Zygmunt Puławski (October 24, 1901 – March 21, 1931) was a Polish aircraft designer and pilot. He invented a gull-wing aircraft design, also known as "Puławski wing" and designed a series of Polish PZL fighters.
He was born in Lublin. In the summer of 1920, during the Soviet offensive in the Polish-Soviet War, he volunteered for a Boy Scout battalion. In late 1920 he commenced studies at Warsaw University of Technology. He was a member of the Aviation Section of the Students' Mechanical Club, where he constructed some gliders. He distinguished himself as a thorough and able student. In 1925 he graduated from the University, receiving the Engineer title, and left for practice in the Breguet works in France. After his return, he served in the national service, completing military aviation school in Bydgoszcz and becoming a pilot. From 1927 he became a main designer of the Central Aviation Workshops (CWL) at Słupecka Street in Warsaw, soon reorganized into the PZL (Państwowe Zakłady Lotnicze - State Aviation Works).
To meet a requirement of the Polish military department, in 1928 Puławski designed a modern all-metal high-wing fighter with an inline engine, PZL P.1. For the P.1, he invented a gull-wing design, giving the pilot an excellent view from his cockpit. The P.1 was flown in 1929 and met with great interest in the world. Its wing design became also known as "Puławski wing" or "Polish wing", and was later copied in some other designs in the world. The P.1 was not produced, in a favour of Puławski's next designs with a radial engine, preferred by the Polish Air Force. A development of the P/1 was the PZL P.6 with a radial engine, first flown in 1930. With a pilot Bolesław Orliński, it won a National Air Races in the USA. It was named the best fighter in the world by some of military press at that time. Its improved variant, PZL P.7, was produced for the Polish Air Force (150 made). In early 1931 Puławski designed another fighter development PZL P.8, returning to his favourite inline engine. In 1930, he was also ordered to start working upon the P.7 development, with a stronger engine and begun design work upon the PZL P.11 then.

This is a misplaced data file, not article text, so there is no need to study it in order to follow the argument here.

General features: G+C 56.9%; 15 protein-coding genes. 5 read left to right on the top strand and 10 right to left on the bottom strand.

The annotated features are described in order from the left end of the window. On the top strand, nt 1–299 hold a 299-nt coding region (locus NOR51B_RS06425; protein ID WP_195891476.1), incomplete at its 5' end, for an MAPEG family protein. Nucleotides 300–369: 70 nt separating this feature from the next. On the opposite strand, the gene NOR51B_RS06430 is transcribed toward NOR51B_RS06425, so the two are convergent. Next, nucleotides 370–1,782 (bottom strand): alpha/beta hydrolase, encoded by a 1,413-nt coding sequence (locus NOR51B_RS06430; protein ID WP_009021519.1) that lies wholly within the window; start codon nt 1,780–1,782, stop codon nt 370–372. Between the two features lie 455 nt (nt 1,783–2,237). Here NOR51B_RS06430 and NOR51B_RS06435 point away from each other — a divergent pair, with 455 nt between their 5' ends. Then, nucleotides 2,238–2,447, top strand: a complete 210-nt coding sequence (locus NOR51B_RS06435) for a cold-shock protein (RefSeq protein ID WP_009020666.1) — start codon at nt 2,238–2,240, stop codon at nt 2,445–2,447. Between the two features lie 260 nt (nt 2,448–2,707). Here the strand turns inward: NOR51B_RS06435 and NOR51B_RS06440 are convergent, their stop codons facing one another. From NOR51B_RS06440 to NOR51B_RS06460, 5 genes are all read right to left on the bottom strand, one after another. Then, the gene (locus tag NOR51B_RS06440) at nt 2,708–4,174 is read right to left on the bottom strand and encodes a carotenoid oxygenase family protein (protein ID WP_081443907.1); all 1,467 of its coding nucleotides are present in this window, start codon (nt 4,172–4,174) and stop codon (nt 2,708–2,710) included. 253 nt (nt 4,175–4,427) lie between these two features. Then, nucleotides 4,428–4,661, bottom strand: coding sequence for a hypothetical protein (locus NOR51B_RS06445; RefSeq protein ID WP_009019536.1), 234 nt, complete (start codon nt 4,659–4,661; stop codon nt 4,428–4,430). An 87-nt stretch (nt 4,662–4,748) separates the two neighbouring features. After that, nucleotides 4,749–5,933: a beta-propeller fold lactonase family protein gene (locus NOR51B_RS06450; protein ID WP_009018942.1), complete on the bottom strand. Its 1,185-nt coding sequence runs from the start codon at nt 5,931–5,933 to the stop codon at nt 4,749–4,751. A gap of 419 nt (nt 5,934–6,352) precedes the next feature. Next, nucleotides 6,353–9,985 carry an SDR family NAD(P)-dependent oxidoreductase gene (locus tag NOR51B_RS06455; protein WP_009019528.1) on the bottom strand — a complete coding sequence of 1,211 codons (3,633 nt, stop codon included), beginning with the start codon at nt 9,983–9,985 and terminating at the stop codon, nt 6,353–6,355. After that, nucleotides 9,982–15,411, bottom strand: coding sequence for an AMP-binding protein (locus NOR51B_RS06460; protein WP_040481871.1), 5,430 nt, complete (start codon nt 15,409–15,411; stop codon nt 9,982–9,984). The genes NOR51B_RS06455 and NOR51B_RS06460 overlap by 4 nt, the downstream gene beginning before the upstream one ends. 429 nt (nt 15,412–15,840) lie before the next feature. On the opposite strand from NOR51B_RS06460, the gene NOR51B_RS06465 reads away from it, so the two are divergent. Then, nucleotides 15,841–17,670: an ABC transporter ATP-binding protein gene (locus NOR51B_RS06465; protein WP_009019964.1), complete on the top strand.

Puławski also flew aircraft in the Warsaw Aeroclub. He died on March 21, 1931 in a crash of his newest amphibious flying boat PZL.12 in Warsaw, at the age of 29 (the plane fell due to strong wind, after take-off). After his death, the PZL P.11 project was finished by Wsiewołod Jakimiuk, becoming the main Polish fighter during the Invasion of Poland 1939. Additionally, a faster export model PZL P.24, based entirely on Puławski's construction features, was developed and sold to some countries.
Puławski was one of the most talented Polish designers. Partly due to his death, Puławski's fighters, most modern in the early 1930s, had not been replaced with modern successors before 1939, when they were already obsolete.
|Designation||description, first flight/serial production|
|PZL P.1||fighter prototype, 1-engine high wing, 1929/-|
|PZL P.2||fighter project, 1-engine high wing, not built|
|PZL P.6||fighter prototype, 1-engine high wing, 1930/-|
|PZL P.7||fighter, 1-engine high wing, 1930/1932|
|PZL P.8||fighter prototype, 1-engine high wing, 1931/-|
|PZL P.9||fighter project, 1-engine high wing, not built|
|PZL P.10||fighter project, 1-engine high wing,|
|PZL P.11||fighter, 1-engine high wing, 1931/1934|
|PZL.12||amphibious flying boat, 1-engine high wing, 1931|
|Wikimedia Commons has media related to Zygmunt Puławski .|
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